In practice, pool and global "variables" are often used for constants.
Conditional statuements are normal message expressions. The message receiver is a Boolean value (true or false), and the arguments are blocks.
a < 10 ifTrue: [self handleSmallValue].
self hasValidInput ifTrue: [self processInput] ifFalse: [self displayInputFormatError]
Loops are done by sending messages to blocks:
[stream atEnd] whileFalse: [self process: stream nextLine]
[a < limit] whileTrue: [a := a + 1]
Iterations over collections are performed with 'do:'
anArray do: [:each | self doSomethingWith: each]
Counting loops look like this:
1 to: 10 do: [:i | Transcript show: i printString; cr]
As most Smalltalk systems are not command-line oriented, output to "stdout" as such is not normally used. However, Smalltalk systems normally have a logging window (the Transcript) into which output can be written:
Transcript show: 'Hello, world!'; cr
The standard Smalltalk library includes an extensive collection of classes of mutable collections: Array, OrderedCollection (in which it is efficient to append or delete from either end, and in which storage is economical (as an array rather than a linked list or a tree), Set, Bag, Dictionary, IdentityDictionary, SortedCollection. Collections support useful second-order functions collect: (like map in Lisp), select:, detect:, and reject:, and the second-order procedure do:.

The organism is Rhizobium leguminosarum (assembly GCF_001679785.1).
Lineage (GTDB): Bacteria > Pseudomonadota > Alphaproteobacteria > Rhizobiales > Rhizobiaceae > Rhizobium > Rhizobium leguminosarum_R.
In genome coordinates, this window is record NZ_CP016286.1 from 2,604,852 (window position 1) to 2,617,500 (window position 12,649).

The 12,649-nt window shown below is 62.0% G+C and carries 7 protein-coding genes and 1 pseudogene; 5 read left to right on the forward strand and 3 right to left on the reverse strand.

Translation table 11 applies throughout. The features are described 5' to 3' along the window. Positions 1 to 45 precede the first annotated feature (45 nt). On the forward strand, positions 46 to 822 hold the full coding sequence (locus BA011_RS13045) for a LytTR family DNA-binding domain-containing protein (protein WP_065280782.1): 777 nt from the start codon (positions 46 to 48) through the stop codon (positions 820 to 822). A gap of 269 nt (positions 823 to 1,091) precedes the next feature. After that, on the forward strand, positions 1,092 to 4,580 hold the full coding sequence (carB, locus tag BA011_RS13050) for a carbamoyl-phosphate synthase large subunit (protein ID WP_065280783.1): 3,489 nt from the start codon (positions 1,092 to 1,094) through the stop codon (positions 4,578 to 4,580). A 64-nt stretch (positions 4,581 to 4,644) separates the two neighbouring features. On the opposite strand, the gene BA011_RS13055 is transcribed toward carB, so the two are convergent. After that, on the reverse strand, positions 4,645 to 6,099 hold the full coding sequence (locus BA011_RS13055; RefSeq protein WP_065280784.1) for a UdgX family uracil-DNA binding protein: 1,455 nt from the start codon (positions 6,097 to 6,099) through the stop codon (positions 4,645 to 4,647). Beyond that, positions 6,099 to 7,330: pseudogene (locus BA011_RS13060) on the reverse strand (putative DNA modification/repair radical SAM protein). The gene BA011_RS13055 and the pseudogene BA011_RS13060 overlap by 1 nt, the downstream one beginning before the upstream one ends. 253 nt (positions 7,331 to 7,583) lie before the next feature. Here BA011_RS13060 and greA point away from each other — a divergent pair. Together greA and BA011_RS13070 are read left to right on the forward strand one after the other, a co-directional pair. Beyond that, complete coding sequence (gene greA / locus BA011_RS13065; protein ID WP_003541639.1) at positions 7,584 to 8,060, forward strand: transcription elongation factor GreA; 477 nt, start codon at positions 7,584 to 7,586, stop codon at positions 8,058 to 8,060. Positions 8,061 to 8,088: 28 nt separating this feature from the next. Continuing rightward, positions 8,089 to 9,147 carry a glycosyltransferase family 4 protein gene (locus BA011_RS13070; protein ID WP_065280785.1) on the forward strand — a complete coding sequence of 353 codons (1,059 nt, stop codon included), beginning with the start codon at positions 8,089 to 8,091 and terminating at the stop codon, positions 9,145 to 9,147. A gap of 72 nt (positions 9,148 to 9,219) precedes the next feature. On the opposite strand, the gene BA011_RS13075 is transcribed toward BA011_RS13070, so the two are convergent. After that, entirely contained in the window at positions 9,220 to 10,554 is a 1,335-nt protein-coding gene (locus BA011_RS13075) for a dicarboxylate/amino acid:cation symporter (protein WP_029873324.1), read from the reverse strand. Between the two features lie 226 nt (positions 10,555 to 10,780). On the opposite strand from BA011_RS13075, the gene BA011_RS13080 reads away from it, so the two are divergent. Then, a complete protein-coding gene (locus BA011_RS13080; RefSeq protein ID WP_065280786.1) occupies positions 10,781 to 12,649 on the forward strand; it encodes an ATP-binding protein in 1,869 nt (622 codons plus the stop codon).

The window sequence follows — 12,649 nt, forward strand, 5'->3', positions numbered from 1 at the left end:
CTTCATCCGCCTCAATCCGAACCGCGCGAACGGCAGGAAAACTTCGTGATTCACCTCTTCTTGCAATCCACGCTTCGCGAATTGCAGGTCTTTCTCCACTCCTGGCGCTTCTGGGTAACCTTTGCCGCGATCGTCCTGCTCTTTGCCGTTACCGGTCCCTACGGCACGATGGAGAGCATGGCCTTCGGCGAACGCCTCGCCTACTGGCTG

Since Smalltalk is dynamically typed, so are its containers; they may point to any mix of objects of any types.
<List algorithms or references to lists of algorithms available natively for this language. List ways to incorporate algorithms if they are not native to the language. Or, if not available, describe that.>
Garbage collection is automatic.
Some implementations support weak references.
Traditional Smalltalk-80 systems consist of:
- runtime engine (interpreter or JIT plus primitives and platform interfaces)
- image file
- 'changes' file (log of source code and evaluated expressions)
- 'sources' file (source code for the methods in the initial image)
More modern systems often split up the runtime engine into an executable plus shared libraries, and may have additional files for version control systems etc.
Don't try too hard to keep your old habits. You can write Pascal-style programs in Smalltalk, but they won't be good Smalltalk programs.
Keep behavior with those objects most central to it. It's often good to anthropomorphize your objects and write comments in the first person such as:
addEntry: anEntry "Add anEntry to my list of entries. If the entry conflicts with another entry, I will drop the older one." entries removeAllSuchThat: [:oldEntry | anEntry conflictsWith: oldEntry]. entries add: anEntry
A great resource of Free Books on Smalltalk 
Books and ArticlesEdit
<List additional books and articles that may be helpful. Please include for what level reader the references are appropriate. (beginner/intermediate/advanced)>
Goldberg and Robson
Byte Magazine special issue on Smalltalk, 1979.